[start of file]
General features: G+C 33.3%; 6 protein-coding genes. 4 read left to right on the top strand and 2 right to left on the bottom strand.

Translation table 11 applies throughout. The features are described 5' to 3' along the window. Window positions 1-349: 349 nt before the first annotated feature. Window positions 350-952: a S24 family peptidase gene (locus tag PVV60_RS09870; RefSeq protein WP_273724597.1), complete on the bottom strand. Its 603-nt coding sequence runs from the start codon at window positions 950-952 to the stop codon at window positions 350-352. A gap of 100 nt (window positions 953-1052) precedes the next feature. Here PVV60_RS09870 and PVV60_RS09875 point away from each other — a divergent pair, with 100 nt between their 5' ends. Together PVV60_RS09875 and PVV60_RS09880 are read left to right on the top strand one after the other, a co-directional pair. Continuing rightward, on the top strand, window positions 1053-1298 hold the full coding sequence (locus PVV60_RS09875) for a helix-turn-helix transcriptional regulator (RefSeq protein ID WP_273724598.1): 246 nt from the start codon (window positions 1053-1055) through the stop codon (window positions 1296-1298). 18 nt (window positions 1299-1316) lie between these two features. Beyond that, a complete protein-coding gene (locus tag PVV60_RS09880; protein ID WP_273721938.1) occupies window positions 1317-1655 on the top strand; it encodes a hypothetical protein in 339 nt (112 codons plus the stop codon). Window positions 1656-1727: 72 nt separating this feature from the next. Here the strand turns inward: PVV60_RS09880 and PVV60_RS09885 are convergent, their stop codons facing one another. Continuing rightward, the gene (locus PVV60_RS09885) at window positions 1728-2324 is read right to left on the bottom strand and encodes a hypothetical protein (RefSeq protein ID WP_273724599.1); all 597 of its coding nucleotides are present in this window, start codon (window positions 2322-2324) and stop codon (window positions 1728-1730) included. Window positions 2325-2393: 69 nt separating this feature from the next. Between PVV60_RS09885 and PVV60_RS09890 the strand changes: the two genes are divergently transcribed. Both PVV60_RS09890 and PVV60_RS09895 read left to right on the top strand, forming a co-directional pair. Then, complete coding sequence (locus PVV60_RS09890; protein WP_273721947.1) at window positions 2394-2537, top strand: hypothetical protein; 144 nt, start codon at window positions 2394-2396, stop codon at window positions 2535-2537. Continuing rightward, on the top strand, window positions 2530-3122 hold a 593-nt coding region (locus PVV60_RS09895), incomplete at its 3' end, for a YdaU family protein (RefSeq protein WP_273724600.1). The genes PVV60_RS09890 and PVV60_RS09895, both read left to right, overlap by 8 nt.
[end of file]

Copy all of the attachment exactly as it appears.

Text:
General features: G+C 33.3%; 6 protein-coding genes. 4 read left to right on the top strand and 2 right to left on the bottom strand.

Translation table 11 applies throughout. The features are described 5' to 3' along the window. Window positions 1-349: 349 nt before the first annotated feature. Window positions 350-952: a S24 family peptidase gene (locus tag PVV60_RS09870; RefSeq protein WP_273724597.1), complete on the bottom strand. Its 603-nt coding sequence runs from the start codon at window positions 950-952 to the stop codon at window positions 350-352. A gap of 100 nt (window positions 953-1052) precedes the next feature. Here PVV60_RS09870 and PVV60_RS09875 point away from each other — a divergent pair, with 100 nt between their 5' ends. Together PVV60_RS09875 and PVV60_RS09880 are read left to right on the top strand one after the other, a co-directional pair. Continuing rightward, on the top strand, window positions 1053-1298 hold the full coding sequence (locus PVV60_RS09875) for a helix-turn-helix transcriptional regulator (RefSeq protein ID WP_273724598.1): 246 nt from the start codon (window positions 1053-1055) through the stop codon (window positions 1296-1298). 18 nt (window positions 1299-1316) lie between these two features. Beyond that, a complete protein-coding gene (locus tag PVV60_RS09880; protein ID WP_273721938.1) occupies window positions 1317-1655 on the top strand; it encodes a hypothetical protein in 339 nt (112 codons plus the stop codon). Window positions 1656-1727: 72 nt separating this feature from the next. Here the strand turns inward: PVV60_RS09880 and PVV60_RS09885 are convergent, their stop codons facing one another. Continuing rightward, the gene (locus PVV60_RS09885) at window positions 1728-2324 is read right to left on the bottom strand and encodes a hypothetical protein (RefSeq protein ID WP_273724599.1); all 597 of its coding nucleotides are present in this window, start codon (window positions 2322-2324) and stop codon (window positions 1728-1730) included. Window positions 2325-2393: 69 nt separating this feature from the next. Between PVV60_RS09885 and PVV60_RS09890 the strand changes: the two genes are divergently transcribed. Both PVV60_RS09890 and PVV60_RS09895 read left to right on the top strand, forming a co-directional pair. Then, complete coding sequence (locus PVV60_RS09890; protein WP_273721947.1) at window positions 2394-2537, top strand: hypothetical protein; 144 nt, start codon at window positions 2394-2396, stop codon at window positions 2535-2537. Continuing rightward, on the top strand, window positions 2530-3122 hold a 593-nt coding region (locus PVV60_RS09895), incomplete at its 3' end, for a YdaU family protein (RefSeq protein WP_273724600.1). The genes PVV60_RS09890 and PVV60_RS09895, both read left to right, overlap by 8 nt.